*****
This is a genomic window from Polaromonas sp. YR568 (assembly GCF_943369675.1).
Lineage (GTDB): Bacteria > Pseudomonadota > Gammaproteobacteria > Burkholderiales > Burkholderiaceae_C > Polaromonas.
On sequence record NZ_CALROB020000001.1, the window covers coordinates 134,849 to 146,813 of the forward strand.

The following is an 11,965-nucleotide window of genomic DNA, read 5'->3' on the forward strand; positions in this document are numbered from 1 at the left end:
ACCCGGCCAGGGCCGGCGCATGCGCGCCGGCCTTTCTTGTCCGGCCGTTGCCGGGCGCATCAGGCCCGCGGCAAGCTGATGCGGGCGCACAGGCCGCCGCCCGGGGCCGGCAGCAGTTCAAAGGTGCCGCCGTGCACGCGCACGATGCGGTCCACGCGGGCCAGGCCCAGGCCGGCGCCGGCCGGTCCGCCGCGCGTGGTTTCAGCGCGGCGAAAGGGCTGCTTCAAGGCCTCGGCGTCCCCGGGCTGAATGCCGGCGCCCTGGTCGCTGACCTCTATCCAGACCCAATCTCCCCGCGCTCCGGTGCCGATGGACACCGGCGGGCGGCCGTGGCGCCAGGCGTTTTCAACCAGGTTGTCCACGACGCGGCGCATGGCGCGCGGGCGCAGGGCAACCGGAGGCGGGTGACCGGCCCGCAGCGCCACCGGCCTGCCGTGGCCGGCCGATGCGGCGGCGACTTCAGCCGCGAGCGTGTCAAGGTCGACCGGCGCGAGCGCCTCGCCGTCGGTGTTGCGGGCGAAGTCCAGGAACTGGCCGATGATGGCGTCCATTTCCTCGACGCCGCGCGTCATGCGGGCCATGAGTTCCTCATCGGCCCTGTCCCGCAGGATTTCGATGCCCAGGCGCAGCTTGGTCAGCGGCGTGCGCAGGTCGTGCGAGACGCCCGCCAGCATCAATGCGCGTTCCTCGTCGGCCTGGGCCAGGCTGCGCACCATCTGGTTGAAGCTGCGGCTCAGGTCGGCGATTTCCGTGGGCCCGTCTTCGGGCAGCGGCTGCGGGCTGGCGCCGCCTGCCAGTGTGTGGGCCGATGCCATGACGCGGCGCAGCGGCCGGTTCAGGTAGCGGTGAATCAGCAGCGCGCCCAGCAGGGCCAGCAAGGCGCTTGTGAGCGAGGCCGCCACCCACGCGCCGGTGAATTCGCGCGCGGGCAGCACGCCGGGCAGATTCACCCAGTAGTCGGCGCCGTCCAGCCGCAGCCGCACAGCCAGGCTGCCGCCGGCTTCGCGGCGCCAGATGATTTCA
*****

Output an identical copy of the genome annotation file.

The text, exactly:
This is a genomic window from Polaromonas sp. YR568 (assembly GCF_943369675.1).
Lineage (GTDB): Bacteria > Pseudomonadota > Gammaproteobacteria > Burkholderiales > Burkholderiaceae_C > Polaromonas.
On sequence record NZ_CALROB020000001.1, the window covers coordinates 134,849 to 146,813 of the forward strand.

The following is an 11,965-nucleotide window of genomic DNA, read 5'->3' on the forward strand; positions in this document are numbered from 1 at the left end:
ACCCGGCCAGGGCCGGCGCATGCGCGCCGGCCTTTCTTGTCCGGCCGTTGCCGGGCGCATCAGGCCCGCGGCAAGCTGATGCGGGCGCACAGGCCGCCGCCCGGGGCCGGCAGCAGTTCAAAGGTGCCGCCGTGCACGCGCACGATGCGGTCCACGCGGGCCAGGCCCAGGCCGGCGCCGGCCGGTCCGCCGCGCGTGGTTTCAGCGCGGCGAAAGGGCTGCTTCAAGGCCTCGGCGTCCCCGGGCTGAATGCCGGCGCCCTGGTCGCTGACCTCTATCCAGACCCAATCTCCCCGCGCTCCGGTGCCGATGGACACCGGCGGGCGGCCGTGGCGCCAGGCGTTTTCAACCAGGTTGTCCACGACGCGGCGCATGGCGCGCGGGCGCAGGGCAACCGGAGGCGGGTGACCGGCCCGCAGCGCCACCGGCCTGCCGTGGCCGGCCGATGCGGCGGCGACTTCAGCCGCGAGCGTGTCAAGGTCGACCGGCGCGAGCGCCTCGCCGTCGGTGTTGCGGGCGAAGTCCAGGAACTGGCCGATGATGGCGTCCATTTCCTCGACGCCGCGCGTCATGCGGGCCATGAGTTCCTCATCGGCCCTGTCCCGCAGGATTTCGATGCCCAGGCGCAGCTTGGTCAGCGGCGTGCGCAGGTCGTGCGAGACGCCCGCCAGCATCAATGCGCGTTCCTCGTCGGCCTGGGCCAGGCTGCGCACCATCTGGTTGAAGCTGCGGCTCAGGTCGGCGATTTCCGTGGGCCCGTCTTCGGGCAGCGGCTGCGGGCTGGCGCCGCCTGCCAGTGTGTGGGCCGATGCCATGACGCGGCGCAGCGGCCGGTTCAGGTAGCGGTGAATCAGCAGCGCGCCCAGCAGGGCCAGCAAGGCGCTTGTGAGCGAGGCCGCCACCCACGCGCCGGTGAATTCGCGCGCGGGCAGCACGCCGGGCAGATTCACCCAGTAGTCGGCGCCGTCCAGCCGCAGCCGCACAGCCAGGCTGCCGCCGGCTTCGCGGCGCCAGATGATTTCA